LAHORE: Federal Minister for Planning, Development and Reform Ahsan Iqbal has put his weight behind the formal domestic packaged fruit juice industry, assuring the manufacturers that he would push for the abolition of 20pc federal excise duty (FED) on its products in the upcoming budget.

The excise tax has resulted in a 41pc drop in the sale volumes of packaged fruit juices, which has led to a drastic reduction in the fruit and pulp purchases from the local farmers in the last two years and negatively impacted juice exports by making them uncompetitive.

“The minister has given assurance during a meeting with a delegation of the industry that he would recommend to the finance ministry to withdraw the levy from the export perspective. Mr Iqbal is of the view that the fruit juice industry has high potential for exports and fetching foreign exchange if the local industry flourishes and becomes competitive,” a spokesman for the Fruit Juice Council (FJC), an alliance of top multinational and local packaged fruit juice producers, said on Monday.

The industry points out that the imposition of this duty in the budget for the fiscal year 2024 to raise government revenues has proven to be counterproductive. The industry output and sales data for the last few years shows that the initial 5pc FED imposed on the formal juice industry in FY19 had resulted in a significant decline in sales. However, after its removal the industry experienced quick growth for three years, reaching an annual turnover of about Rs60bn in 2022.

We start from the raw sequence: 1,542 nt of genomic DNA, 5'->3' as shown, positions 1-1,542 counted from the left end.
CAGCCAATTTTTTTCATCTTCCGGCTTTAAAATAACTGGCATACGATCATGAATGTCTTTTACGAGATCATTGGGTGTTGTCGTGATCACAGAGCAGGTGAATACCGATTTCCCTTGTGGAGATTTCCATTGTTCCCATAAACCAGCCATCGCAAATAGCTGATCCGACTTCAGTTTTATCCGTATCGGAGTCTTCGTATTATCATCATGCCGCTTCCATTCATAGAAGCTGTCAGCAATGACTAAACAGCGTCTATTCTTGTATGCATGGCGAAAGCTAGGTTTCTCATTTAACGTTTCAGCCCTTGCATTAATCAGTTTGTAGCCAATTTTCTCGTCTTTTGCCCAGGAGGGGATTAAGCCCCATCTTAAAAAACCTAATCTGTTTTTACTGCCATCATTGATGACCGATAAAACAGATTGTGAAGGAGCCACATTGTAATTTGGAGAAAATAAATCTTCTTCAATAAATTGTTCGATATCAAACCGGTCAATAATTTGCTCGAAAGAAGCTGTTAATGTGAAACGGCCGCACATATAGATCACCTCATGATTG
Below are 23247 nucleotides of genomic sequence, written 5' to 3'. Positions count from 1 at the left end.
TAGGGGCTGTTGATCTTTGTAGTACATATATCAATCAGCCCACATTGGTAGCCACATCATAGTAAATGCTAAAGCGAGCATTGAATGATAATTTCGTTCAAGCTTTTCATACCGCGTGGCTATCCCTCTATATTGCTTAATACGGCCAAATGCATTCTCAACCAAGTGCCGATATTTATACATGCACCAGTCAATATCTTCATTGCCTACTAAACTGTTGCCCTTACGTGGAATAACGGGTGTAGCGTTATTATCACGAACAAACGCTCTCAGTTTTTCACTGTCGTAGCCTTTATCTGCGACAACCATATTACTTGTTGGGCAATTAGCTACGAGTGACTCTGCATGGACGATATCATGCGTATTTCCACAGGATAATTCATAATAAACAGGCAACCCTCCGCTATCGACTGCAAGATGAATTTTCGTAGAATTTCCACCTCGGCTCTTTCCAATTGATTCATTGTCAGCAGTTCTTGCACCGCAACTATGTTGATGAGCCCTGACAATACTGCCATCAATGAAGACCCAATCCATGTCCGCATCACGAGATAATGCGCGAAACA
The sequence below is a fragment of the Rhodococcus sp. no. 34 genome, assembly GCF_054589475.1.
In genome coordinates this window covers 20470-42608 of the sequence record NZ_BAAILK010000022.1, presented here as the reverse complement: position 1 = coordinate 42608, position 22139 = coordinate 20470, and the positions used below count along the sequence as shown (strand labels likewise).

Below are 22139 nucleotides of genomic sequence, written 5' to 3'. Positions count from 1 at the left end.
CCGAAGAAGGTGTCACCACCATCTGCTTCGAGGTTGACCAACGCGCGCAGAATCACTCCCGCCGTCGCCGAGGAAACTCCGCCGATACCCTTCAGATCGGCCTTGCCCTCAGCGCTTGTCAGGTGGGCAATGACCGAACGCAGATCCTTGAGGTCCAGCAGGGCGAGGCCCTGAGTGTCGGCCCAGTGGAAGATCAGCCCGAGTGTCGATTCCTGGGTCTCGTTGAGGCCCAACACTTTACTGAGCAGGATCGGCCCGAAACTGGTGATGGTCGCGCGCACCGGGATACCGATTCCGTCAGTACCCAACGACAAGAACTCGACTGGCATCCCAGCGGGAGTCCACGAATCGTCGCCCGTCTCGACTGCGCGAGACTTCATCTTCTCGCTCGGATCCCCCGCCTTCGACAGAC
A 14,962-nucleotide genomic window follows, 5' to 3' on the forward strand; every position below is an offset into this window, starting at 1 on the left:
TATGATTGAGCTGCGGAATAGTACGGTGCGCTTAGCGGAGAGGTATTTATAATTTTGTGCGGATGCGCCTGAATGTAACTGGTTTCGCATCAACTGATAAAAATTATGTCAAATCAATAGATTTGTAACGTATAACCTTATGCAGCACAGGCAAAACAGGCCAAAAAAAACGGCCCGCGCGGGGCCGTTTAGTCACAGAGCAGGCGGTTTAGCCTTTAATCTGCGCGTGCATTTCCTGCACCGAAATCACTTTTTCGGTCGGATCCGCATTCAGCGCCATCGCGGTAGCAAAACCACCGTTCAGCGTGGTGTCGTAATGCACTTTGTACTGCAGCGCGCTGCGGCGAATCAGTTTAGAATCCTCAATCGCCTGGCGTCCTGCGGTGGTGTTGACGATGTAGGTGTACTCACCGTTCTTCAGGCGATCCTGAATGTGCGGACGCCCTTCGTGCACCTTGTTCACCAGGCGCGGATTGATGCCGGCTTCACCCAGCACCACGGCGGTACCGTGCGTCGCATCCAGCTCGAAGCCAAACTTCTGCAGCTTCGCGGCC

“The industry was poised to exceed Rs71bn in sales in FY23 but the imposition of 20pc FED in addition to 18pc GST in July last year has caused a catastrophic decline, with sales plummeting to around Rs49bn,” the council says.

“This downturn has left the industry unable to utilise its production capacity, with no new investments made in the previous year, and none planned for FY25.”

Consequently, the industry has not been able to purchase fruit or pulp from fruit farmers because of the drop in the demand due to increase in the juice prices after imposition of high excise duty. In 2022, the industry procured an estimated 100,000 tonnes of mangoes, kinnows, apples, peaches and guava from local farmers for conversion into pulp, the FJC spokesman said. The procurement volumes have now declined by almost 50pc, negatively impacting sales tax revenues and the overall allied industry.

“Surplus fruit is available but there’s no buyer in the market,” according to the FJC.

Published in Dawn, May 28th, 2024

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